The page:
\((2 \times 157) + (2 \times 134) + (2 \times 162) + (2 \times 275)\) suggests that the distances between classes were doubled first before being added.
 “How did you find out if Mai’s cousin traveled 2 miles each week? What did you do first? What did you do next?”
 Select students to share their responses and reasoning.
 Highlight how the strategies are alike and different.
Activity 2: Fitness Challenge (15 minutes)
Narrative
This activity gives students another opportunity to use multiple operations to model the quantities in a situation and to solve problems involving large numbers. Students interpret the quantities in context, reason about them abstractly as they perform computations, and then return to the context to interpret the results. As they do so, students are reasoning quantitatively and abstractly (MP2).
Students may choose to answer the first problem by dividing a fivedigit number by a onedigit divisor. Though finding a quotient of a fivedigit dividend is not an expectation, this particular number ends in a 0. Students can use the division strategies they’ve learned so far and what they know about the structure of numbers in base ten to find the quotient (MP7).
Advances: Speaking
Required Materials
Materials to Gather
Launch
 Groups of 2
 Give students access to grid paper.
 “Sometimes people compete to see who can walk the most steps in a day, week, or month.”
 “These competitions are called challenges.”
 “This activity involves a fitness challenge involving steps.”
Activity
 6–8 minutes: independent work time
 Monitor for the different ways students reason about each question.
Student Facing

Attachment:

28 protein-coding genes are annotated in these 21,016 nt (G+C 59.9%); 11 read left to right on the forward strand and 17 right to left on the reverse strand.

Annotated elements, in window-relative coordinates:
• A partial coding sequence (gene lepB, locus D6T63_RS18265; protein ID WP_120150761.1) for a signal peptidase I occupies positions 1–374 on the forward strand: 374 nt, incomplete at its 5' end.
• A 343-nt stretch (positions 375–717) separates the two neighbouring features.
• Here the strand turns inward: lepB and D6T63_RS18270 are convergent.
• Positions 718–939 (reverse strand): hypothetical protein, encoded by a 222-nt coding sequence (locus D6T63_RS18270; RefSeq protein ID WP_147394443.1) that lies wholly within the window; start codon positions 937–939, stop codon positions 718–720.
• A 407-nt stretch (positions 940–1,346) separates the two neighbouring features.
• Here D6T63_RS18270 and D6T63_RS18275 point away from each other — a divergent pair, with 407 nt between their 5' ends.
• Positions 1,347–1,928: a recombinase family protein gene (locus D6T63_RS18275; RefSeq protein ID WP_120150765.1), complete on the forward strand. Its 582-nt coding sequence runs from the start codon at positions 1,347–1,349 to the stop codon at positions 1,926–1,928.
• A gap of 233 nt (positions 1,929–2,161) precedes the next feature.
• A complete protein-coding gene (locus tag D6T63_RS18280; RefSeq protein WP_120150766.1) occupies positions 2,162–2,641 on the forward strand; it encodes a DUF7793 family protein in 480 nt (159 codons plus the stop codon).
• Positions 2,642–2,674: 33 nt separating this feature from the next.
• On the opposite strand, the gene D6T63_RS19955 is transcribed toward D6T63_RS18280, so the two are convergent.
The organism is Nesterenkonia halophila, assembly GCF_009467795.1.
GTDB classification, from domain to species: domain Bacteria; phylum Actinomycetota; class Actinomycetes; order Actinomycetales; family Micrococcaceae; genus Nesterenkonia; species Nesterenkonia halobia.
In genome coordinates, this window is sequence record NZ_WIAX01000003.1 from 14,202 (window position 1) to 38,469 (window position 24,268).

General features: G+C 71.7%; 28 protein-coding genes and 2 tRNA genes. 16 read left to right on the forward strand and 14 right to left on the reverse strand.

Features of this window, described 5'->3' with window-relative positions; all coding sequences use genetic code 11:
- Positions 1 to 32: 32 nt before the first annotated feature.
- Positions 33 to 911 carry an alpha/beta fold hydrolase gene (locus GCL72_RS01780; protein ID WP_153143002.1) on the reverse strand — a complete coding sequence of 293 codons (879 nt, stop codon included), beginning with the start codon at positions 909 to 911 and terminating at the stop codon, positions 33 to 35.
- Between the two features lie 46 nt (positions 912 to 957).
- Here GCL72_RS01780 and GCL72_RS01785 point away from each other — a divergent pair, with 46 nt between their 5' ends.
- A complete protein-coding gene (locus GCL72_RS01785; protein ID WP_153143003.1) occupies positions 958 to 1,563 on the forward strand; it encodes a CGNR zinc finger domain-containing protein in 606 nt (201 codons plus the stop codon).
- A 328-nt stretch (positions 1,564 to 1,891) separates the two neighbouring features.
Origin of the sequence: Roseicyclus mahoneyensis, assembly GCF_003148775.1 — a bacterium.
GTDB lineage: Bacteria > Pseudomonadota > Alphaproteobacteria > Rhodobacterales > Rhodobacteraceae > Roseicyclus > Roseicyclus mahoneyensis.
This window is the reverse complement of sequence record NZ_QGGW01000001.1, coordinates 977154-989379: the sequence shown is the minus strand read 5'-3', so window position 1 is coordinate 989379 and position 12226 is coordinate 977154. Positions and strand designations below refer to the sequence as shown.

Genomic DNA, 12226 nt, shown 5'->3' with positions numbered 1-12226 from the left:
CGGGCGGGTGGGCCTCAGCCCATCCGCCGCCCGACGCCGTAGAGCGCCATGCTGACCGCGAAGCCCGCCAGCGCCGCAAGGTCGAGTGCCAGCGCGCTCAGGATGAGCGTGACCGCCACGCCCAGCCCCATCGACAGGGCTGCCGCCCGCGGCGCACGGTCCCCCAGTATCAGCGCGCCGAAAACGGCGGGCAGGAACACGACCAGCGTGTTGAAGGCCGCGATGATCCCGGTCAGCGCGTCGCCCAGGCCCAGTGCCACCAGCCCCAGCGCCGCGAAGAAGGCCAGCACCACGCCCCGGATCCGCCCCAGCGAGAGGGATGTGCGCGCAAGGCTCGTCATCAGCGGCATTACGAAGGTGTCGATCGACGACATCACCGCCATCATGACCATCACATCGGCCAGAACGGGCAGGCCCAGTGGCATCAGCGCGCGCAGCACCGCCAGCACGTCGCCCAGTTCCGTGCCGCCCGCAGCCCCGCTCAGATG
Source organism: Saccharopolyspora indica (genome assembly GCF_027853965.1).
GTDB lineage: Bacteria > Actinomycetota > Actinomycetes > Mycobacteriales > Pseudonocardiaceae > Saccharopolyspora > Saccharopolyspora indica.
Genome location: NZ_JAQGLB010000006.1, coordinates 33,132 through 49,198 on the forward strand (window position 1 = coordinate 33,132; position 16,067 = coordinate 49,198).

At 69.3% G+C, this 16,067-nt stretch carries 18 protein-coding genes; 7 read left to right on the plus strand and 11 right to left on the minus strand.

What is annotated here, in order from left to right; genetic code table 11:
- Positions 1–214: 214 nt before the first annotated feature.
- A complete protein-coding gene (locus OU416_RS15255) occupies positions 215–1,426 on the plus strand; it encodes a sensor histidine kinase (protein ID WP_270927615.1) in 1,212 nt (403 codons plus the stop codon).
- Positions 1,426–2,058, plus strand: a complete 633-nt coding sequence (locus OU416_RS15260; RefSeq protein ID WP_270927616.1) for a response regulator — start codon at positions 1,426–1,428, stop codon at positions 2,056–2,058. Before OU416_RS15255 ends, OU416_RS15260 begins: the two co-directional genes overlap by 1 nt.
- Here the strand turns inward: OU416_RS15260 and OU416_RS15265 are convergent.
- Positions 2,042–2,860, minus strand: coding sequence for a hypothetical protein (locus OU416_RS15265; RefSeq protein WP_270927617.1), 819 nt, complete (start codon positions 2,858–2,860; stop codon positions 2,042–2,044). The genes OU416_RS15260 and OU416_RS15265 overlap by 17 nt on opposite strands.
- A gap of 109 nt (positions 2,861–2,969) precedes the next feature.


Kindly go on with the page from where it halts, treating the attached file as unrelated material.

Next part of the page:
Han walked 32,550 steps in the first week. He walked the same number of steps every day. How many steps did Han walk each day? Show your reasoning.

The table shows the number steps Han took each week for the first three weeks. How much did the number of steps drop from the first week to the second week?
week 1 week 2 week 3 week 4 32,550 28,098 36,249 \(\phantom{\huge{00000}}\)  If Han wants to meet the challenge, what is the fewest number of steps that he needs to take in week 4? Show your reasoning.
 How do you know your answer to problem 3 is reasonable?
Student Response
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Activity Synthesis
 Invite students to share their responses and reasoning.
 Focus the discussion on how students found the number of steps Han took each day and how they found the last number in the table.
 “How would you know if your answer to the first question is correct?” (Multiply 4,650 by 7 to see if it equals 32,550.)
 “How would you know if your answer to problem 3 is reasonable?” (Add it to the other three numbers and see if the sum is 120,000.)
Lesson Synthesis
Lesson Synthesis
“Today we solved problems that involved numbers with four or more digits. Some of those problems could be interpreted in more than one way.”
“In the fitness challenge activity, how did you think about finding Han’s steps each day? Did you think of it in terms of multiplication (what number times 7 is 32,550?) or in terms of division (what is 32,550 divided by 7?)? Is one way of thinking more convenient? Why or why not?”
To facilitate discussion, display equations such as:
\(7 \times n = 32,\!550\)
\(32,\!550 \div 7 = n\)
“How did you think about finding Han’s steps in week 4? Did you think in terms of addition (what number must be added to 96,897 to make 120,000?) or subtraction (what is the difference between 120,000 and 96,897?)?”
Display equations such as:
\(32,\!550 + 28,\!098 + 36,\!249 + f = 120,\!000\)
\(96,\!897 + f = 120,\!000\)
\(120,\!000  96,\!897 = f\)
Cooldown: Longdistance Driving (5 minutes)
CoolDown